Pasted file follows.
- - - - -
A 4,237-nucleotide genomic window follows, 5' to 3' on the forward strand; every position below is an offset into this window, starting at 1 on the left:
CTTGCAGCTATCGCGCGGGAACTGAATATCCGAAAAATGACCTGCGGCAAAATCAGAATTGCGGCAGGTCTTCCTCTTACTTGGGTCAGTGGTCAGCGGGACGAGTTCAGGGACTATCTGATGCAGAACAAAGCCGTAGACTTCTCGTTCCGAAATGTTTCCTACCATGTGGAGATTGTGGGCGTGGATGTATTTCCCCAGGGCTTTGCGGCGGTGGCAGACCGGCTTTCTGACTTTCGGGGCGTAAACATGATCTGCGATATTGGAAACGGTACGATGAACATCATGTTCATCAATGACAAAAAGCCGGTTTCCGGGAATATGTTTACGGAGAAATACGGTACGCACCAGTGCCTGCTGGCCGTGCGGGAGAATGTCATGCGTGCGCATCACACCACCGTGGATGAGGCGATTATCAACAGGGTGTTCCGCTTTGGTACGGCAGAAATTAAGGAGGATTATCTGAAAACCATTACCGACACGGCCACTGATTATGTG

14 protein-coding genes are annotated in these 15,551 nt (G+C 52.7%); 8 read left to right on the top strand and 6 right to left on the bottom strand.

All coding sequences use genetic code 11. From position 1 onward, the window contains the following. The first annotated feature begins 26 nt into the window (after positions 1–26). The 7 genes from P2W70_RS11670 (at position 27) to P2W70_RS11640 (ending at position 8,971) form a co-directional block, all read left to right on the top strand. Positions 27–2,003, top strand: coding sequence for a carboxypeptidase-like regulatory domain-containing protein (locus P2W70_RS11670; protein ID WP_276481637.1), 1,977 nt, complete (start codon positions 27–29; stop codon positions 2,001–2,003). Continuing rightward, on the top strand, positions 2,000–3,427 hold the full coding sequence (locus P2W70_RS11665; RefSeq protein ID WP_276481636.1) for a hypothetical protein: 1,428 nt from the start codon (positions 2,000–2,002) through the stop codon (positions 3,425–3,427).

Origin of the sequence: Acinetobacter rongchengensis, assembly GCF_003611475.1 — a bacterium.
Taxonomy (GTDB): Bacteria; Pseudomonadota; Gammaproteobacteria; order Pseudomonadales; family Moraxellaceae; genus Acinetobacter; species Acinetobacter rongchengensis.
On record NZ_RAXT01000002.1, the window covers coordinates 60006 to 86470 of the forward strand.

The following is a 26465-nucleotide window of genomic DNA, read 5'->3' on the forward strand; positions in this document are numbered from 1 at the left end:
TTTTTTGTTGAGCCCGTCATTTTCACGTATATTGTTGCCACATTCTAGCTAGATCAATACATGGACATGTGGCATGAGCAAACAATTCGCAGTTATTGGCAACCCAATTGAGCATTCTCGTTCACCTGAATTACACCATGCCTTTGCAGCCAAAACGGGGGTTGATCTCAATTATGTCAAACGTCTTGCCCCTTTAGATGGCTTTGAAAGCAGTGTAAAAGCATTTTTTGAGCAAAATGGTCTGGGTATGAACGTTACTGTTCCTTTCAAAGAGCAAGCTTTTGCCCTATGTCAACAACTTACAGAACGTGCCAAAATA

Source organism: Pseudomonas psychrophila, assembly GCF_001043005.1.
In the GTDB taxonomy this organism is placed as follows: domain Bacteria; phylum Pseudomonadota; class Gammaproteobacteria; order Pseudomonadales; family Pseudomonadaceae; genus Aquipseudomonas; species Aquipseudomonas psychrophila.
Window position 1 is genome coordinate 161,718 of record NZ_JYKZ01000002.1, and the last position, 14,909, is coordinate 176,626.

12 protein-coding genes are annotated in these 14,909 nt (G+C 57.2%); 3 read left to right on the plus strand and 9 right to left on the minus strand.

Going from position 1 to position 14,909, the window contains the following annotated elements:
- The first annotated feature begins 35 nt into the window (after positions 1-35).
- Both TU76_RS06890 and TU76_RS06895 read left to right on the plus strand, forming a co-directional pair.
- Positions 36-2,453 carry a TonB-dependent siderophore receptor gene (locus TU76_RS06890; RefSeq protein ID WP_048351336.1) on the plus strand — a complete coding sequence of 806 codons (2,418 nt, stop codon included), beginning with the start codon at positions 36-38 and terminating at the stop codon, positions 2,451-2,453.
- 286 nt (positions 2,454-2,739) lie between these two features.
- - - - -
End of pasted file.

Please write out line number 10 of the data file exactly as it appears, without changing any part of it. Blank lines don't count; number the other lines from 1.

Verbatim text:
Source organism: Pseudomonas psychrophila, assembly GCF_001043005.1.